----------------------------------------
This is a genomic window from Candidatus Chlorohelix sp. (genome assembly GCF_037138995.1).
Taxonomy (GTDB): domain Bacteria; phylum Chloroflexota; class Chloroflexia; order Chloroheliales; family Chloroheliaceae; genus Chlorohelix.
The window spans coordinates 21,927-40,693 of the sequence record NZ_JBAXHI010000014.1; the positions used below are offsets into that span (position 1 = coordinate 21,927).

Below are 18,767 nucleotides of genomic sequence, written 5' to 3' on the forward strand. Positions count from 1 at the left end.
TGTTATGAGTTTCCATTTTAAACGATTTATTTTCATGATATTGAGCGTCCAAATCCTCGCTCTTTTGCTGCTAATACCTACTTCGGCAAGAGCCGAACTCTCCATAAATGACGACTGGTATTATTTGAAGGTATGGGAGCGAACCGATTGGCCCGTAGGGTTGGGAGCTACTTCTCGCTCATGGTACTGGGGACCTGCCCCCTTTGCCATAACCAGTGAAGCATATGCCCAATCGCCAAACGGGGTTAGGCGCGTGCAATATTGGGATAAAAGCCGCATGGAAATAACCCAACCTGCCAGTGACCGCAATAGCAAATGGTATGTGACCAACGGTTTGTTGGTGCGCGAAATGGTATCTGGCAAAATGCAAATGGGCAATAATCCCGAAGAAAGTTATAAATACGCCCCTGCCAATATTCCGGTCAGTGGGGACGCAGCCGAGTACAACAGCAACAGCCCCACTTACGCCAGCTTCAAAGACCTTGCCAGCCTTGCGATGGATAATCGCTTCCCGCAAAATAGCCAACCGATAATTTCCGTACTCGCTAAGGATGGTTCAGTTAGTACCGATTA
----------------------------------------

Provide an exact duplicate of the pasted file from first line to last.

This is a genomic window from Candidatus Chlorohelix sp. (genome assembly GCF_037138995.1).
Taxonomy (GTDB): domain Bacteria; phylum Chloroflexota; class Chloroflexia; order Chloroheliales; family Chloroheliaceae; genus Chlorohelix.
The window spans coordinates 21,927-40,693 of the sequence record NZ_JBAXHI010000014.1; the positions used below are offsets into that span (position 1 = coordinate 21,927).

Below are 18,767 nucleotides of genomic sequence, written 5' to 3' on the forward strand. Positions count from 1 at the left end.
TGTTATGAGTTTCCATTTTAAACGATTTATTTTCATGATATTGAGCGTCCAAATCCTCGCTCTTTTGCTGCTAATACCTACTTCGGCAAGAGCCGAACTCTCCATAAATGACGACTGGTATTATTTGAAGGTATGGGAGCGAACCGATTGGCCCGTAGGGTTGGGAGCTACTTCTCGCTCATGGTACTGGGGACCTGCCCCCTTTGCCATAACCAGTGAAGCATATGCCCAATCGCCAAACGGGGTTAGGCGCGTGCAATATTGGGATAAAAGCCGCATGGAAATAACCCAACCTGCCAGTGACCGCAATAGCAAATGGTATGTGACCAACGGTTTGTTGGTGCGCGAAATGGTATCTGGCAAAATGCAAATGGGCAATAATCCCGAAGAAAGTTATAAATACGCCCCTGCCAATATTCCGGTCAGTGGGGACGCAGCCGAGTACAACAGCAACAGCCCCACTTACGCCAGCTTCAAAGACCTTGCCAGCCTTGCGATGGATAATCGCTTCCCGCAAAATAGCCAACCGATAATTTCCGTACTCGCTAAGGATGGTTCAGTTAGTACCGATTA